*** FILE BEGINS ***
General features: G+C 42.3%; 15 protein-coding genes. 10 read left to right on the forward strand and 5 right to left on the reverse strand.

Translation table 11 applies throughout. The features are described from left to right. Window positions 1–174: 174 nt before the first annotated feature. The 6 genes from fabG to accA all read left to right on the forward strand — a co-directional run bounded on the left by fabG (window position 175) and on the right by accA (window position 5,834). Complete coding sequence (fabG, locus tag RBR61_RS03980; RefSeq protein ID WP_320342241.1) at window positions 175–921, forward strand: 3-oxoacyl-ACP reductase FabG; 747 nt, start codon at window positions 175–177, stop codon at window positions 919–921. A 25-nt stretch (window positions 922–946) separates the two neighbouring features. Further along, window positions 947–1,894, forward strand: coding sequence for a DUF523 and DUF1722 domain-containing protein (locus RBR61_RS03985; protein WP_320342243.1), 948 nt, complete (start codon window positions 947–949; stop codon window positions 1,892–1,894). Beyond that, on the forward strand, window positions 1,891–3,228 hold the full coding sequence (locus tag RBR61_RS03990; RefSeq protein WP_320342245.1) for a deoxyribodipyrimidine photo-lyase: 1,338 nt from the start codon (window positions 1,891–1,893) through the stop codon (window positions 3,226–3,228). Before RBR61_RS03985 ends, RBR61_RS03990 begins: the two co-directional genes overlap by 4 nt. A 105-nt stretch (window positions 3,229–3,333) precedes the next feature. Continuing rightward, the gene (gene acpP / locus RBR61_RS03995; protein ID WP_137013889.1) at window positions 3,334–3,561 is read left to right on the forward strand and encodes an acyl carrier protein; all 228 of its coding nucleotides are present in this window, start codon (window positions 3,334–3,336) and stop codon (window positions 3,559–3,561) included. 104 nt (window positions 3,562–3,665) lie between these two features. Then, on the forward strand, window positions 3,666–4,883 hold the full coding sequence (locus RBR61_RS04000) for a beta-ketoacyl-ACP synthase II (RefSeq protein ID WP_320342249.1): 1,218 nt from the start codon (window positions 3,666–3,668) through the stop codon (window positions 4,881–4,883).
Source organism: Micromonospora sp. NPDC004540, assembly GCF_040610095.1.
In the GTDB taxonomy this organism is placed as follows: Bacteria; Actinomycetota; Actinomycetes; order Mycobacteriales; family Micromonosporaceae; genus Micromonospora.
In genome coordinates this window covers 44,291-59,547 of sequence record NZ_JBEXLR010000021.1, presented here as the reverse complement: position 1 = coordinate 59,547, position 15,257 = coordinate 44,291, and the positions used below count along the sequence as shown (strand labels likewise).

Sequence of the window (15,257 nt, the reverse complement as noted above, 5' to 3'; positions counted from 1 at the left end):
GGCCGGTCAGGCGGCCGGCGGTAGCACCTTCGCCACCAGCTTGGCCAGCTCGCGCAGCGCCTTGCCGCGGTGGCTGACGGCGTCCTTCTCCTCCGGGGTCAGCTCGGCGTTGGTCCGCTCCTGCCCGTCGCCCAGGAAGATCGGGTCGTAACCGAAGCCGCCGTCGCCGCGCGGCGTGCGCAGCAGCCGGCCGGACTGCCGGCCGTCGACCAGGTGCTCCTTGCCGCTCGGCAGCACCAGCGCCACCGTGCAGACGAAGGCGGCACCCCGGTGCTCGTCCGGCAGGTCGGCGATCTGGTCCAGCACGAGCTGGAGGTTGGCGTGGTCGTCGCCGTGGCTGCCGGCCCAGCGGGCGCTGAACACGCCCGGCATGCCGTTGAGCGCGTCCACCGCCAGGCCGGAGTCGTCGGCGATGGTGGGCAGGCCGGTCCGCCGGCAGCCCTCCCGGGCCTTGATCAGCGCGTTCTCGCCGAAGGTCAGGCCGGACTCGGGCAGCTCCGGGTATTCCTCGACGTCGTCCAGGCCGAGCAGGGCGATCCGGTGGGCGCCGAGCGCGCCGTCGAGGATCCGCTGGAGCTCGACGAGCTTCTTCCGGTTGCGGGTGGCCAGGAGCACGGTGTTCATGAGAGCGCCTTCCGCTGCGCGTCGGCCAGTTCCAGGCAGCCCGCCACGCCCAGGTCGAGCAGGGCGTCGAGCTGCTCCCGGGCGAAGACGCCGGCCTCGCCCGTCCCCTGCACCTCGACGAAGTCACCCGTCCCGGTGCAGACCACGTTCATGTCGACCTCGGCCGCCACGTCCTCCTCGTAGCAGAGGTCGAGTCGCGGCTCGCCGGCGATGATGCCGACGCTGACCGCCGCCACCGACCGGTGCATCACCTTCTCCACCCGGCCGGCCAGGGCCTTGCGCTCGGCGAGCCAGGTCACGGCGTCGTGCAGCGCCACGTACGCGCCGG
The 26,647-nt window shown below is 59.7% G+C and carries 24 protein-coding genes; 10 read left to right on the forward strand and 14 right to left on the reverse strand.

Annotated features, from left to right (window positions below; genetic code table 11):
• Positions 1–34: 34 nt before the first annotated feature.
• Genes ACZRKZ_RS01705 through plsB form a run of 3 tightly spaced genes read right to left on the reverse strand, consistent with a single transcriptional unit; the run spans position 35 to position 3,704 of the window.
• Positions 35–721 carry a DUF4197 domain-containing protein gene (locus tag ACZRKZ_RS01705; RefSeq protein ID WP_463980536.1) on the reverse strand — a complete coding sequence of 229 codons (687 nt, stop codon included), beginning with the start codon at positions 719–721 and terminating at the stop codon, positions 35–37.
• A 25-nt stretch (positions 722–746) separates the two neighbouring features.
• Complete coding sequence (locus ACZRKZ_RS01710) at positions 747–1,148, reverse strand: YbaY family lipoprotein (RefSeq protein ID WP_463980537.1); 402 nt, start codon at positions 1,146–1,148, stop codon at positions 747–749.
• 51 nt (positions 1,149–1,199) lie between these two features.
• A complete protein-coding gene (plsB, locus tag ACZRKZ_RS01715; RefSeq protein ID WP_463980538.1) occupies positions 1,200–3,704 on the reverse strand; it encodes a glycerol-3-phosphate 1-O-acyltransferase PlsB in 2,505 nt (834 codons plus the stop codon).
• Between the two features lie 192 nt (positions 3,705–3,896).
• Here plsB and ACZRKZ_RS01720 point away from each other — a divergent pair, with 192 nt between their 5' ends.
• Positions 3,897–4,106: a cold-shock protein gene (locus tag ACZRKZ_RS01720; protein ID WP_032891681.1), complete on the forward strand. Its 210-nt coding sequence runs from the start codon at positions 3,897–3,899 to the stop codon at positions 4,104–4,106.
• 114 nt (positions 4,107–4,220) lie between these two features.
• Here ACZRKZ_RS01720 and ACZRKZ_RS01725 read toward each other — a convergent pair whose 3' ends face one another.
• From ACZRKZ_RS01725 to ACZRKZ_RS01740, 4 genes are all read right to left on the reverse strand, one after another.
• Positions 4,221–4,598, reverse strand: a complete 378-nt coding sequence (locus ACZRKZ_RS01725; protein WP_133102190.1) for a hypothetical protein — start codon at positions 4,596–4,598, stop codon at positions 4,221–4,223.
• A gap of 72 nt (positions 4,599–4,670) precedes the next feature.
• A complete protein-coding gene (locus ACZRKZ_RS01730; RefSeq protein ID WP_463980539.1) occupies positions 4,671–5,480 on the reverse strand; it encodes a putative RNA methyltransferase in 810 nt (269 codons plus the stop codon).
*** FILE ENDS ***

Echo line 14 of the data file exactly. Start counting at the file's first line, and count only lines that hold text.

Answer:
• Complete coding sequence (locus ACZRKZ_RS01710) at positions 747–1,148, reverse strand: YbaY family lipoprotein (RefSeq protein ID WP_463980537.1); 402 nt, start codon at positions 1,146–1,148, stop codon at positions 747–749.